OBJECTIVES: Historically, audiological procedures have focused on the assessment of the afferent (ascending) cochlear-VIIIth nerve system and have, for the most part, ignored the efferent (descending) auditory system. We report afferent and efferent auditory test results for two cases with a cholesterol cyst of the right petrous apex; one lesion involves the afferent segment of the auditory system, and the second lesion involves both the afferent and efferent segments of the auditory system. These "natural experiments" provide a unique opportunity to study the effect of a space-occupying lesion of the petrous apex on afferent and efferent function of the auditory system. DESIGN: Transient evoked otoacoustic emission (TEOAE) suppression studies were performed to assess the effect of the cholesterol cyst on the efferent system of the two cases. In addition, three complementary afferent tests of brain stem auditory function were administered: 1) acoustic reflex thresholds (ARTs); 2) masking level difference (MLD); and 3) auditory brain stem response (ABR). These tests are complementary because the superior olivary complex (SOC) is involved not only in the mediation of the sound evoked efferent reflex assessed in TEOAE suppression, but in the mediation of the ARTs, the MLD, and the ABR. RESULTS: The two cases with midline petrous apex lesions, one not involving the VIII-cochlear efferent auditory system, differed from each other with regards to TEOAEs suppression, and ARTs. Specifically, the case with only afferent involvement produced normal TEOAE suppression, a normal MLD, normal ARTs, and abnormal waves III and V of the ABR, whereas the case with both afferent and efferent involvement produced abnormal TEOAE suppression, a normal MLD, abnormal ARTs, and abnormal waves III and V of the ABR. CONCLUSIONS: These cases illustrate that although several auditory tests can be mediated within the same or adjacent anatomical structures, i.e., the SOC, they may not be equally affected by the same lesion due to different physiology. Further, the TEOAE suppression paradigm is a clinically relevant test to assay the sound evoked efferent reflex that is mediated by the medial olivocochlear system of the SOC.
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ranking = 1.3111630585928
keywords = wave
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5/33. Pineal region tumor manifesting initially as hearing impairment.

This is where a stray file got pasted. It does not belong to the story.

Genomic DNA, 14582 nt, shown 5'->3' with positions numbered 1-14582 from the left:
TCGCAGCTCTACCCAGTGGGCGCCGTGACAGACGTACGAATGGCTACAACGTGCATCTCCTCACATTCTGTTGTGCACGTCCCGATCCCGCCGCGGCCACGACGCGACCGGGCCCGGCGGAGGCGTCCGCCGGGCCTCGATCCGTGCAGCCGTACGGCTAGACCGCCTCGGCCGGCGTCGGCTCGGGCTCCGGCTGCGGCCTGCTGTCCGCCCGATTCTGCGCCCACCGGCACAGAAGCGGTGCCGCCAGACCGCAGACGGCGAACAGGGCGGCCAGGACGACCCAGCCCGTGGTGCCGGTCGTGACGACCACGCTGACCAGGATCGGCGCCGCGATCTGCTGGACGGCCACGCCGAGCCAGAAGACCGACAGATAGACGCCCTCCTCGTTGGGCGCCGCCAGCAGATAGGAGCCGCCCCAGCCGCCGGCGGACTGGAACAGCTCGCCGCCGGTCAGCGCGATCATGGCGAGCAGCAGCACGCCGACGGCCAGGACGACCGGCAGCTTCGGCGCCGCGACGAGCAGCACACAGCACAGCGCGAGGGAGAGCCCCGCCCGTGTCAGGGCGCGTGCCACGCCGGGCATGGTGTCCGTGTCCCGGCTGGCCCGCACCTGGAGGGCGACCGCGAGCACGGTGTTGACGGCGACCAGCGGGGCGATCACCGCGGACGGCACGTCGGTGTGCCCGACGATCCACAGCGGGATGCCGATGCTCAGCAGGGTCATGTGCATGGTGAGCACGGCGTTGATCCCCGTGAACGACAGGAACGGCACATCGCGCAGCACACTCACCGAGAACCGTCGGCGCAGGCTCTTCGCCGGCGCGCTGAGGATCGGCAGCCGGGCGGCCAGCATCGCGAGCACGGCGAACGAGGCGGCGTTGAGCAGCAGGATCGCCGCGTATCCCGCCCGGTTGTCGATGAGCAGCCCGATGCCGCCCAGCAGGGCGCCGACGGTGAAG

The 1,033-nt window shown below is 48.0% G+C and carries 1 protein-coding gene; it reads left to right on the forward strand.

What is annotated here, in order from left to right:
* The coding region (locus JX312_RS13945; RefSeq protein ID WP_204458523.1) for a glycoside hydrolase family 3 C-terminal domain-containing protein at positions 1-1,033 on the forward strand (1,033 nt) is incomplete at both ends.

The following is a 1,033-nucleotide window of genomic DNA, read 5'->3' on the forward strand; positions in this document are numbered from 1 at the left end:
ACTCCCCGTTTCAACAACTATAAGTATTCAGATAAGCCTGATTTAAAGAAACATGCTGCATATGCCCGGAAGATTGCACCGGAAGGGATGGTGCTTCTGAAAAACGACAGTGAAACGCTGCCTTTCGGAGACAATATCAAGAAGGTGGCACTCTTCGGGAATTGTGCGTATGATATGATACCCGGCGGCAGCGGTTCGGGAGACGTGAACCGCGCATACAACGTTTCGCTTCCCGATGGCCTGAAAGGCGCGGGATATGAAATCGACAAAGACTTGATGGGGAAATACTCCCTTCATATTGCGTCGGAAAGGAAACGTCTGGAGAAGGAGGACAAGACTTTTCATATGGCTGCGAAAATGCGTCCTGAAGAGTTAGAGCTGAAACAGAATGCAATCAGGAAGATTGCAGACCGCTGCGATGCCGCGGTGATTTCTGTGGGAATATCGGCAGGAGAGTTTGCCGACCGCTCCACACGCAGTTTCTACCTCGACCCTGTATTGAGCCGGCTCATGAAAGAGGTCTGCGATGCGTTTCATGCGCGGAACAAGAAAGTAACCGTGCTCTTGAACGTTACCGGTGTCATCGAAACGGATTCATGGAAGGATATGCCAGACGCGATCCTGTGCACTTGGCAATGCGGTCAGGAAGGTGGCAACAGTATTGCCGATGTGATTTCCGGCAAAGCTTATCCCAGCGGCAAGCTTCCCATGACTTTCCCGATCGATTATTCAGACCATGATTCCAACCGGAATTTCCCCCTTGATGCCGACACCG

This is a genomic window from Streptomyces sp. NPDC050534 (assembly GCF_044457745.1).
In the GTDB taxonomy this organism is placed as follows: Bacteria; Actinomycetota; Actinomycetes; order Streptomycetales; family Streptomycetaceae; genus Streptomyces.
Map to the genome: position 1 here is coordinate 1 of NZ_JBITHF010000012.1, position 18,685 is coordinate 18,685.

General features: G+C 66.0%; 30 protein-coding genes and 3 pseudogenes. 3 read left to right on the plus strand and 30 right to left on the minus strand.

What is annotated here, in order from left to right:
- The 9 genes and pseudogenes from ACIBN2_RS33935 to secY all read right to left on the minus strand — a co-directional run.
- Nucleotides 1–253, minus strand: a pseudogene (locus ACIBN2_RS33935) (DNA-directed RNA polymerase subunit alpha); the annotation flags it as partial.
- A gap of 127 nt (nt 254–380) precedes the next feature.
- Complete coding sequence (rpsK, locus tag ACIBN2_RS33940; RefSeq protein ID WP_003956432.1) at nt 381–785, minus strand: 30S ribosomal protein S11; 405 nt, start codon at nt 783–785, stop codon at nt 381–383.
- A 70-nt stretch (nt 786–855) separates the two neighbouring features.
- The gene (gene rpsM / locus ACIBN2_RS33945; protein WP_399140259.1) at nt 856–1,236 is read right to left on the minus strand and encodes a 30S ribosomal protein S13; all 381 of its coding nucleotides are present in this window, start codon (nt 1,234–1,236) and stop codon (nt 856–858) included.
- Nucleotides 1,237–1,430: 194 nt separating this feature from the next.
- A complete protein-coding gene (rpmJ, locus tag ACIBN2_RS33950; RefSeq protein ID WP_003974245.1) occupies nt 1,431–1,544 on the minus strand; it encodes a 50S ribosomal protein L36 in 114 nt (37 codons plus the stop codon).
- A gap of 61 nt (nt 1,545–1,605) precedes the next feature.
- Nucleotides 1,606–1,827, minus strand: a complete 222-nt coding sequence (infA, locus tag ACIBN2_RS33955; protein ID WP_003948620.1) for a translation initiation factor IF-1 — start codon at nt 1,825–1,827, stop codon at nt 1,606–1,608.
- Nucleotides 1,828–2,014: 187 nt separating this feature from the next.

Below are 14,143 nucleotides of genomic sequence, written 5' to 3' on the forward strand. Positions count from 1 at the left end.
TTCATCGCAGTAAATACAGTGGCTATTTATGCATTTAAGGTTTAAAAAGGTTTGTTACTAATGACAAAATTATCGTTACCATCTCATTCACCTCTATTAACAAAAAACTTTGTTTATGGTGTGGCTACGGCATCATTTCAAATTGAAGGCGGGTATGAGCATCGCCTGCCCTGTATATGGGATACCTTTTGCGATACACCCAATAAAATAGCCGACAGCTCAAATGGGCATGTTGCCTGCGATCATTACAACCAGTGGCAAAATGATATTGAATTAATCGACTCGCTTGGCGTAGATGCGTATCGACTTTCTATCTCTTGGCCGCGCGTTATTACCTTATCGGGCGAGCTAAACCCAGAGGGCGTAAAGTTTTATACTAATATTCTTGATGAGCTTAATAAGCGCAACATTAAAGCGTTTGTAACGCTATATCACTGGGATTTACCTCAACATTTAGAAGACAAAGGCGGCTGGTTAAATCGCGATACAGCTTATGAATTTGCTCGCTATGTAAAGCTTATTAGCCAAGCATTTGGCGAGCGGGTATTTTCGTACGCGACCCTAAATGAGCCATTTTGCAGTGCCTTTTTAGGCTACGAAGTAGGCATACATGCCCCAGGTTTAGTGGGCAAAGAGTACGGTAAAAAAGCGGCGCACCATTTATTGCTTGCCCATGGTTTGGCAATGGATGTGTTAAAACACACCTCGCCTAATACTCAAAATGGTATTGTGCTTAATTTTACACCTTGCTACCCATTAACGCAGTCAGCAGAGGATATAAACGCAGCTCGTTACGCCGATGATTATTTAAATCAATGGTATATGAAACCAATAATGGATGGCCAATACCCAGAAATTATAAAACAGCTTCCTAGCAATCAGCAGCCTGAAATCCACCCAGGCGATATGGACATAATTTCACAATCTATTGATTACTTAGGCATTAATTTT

An 18-year-old male presented with a pineal region germinoma with hearing impairment as the chief complaint. Magnetic resonance image demonstrated a well-enhanced multi-cystic tumor extending into the upper fourth ventricle and wall of the bilateral lateral ventricles. audiometry revealed bilateral mild hearing impairment in the low frequencies. Auditory brainstem response recording showed low amplitudes in all waves (IV-V/I ratio < 1) with prolong latencies (I-V and III-V) on the right but no discernable wave at 60 dB clicks on left. Hearing impairment and audiometric findings were improved after ventriculoperitoneal shunt operation. The hearing impairment appeared to be a mixed (conductive and sensorineural) type. The tumor was responsible for the sensorineural deafness because of invasion and compression of the central auditory structures. The inferior brachium was maximally compressed anterolaterally by the dilated bilateral lateral ventricles and posteromedially by the tumor. hydrocephalus caused conductive deafness by halting or arresting the footplate of stapes movement, as a consequence of high-pressure transmission through the cochlear aqueduct.
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ranking = 1.3111630585928
keywords = wave
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6/33. Delayed visual maturation associated with auditory neuropathy/dyssynchrony.

    Delayed visual maturation is a term used to describe infants who initially seem blind but subsequently have a marked improvement. The mechanism of visual loss and the subsequent improvement remains unknown. Auditory neuropathy/dyssynchrony is a condition of hearing impairment associated with absent or severely abnormal brainstem auditory evoked potentials but normal cochlear functions as measured by otoacoustic emissions. In this report, a 9-month-old infant who had no visual fixation for the first 3 months of life and congenital hearing impairment is described. Her brainstem auditory evoked potential study at 2.5 months of age showed no response to click stimuli presented at 90 dB nHL, whereas her otoacoustic emissions were normal. Subsequently, her vision and hearing improved. A brainstem auditory evoked potential study at 9 months of age showed reproducible waveforms. This case suggests the need for a detailed hearing evaluation of children with delayed visual maturation. Furthermore, this case highlights the need for follow-up brainstem auditory evoked potential testing prior to pursuing any audiologic intervention.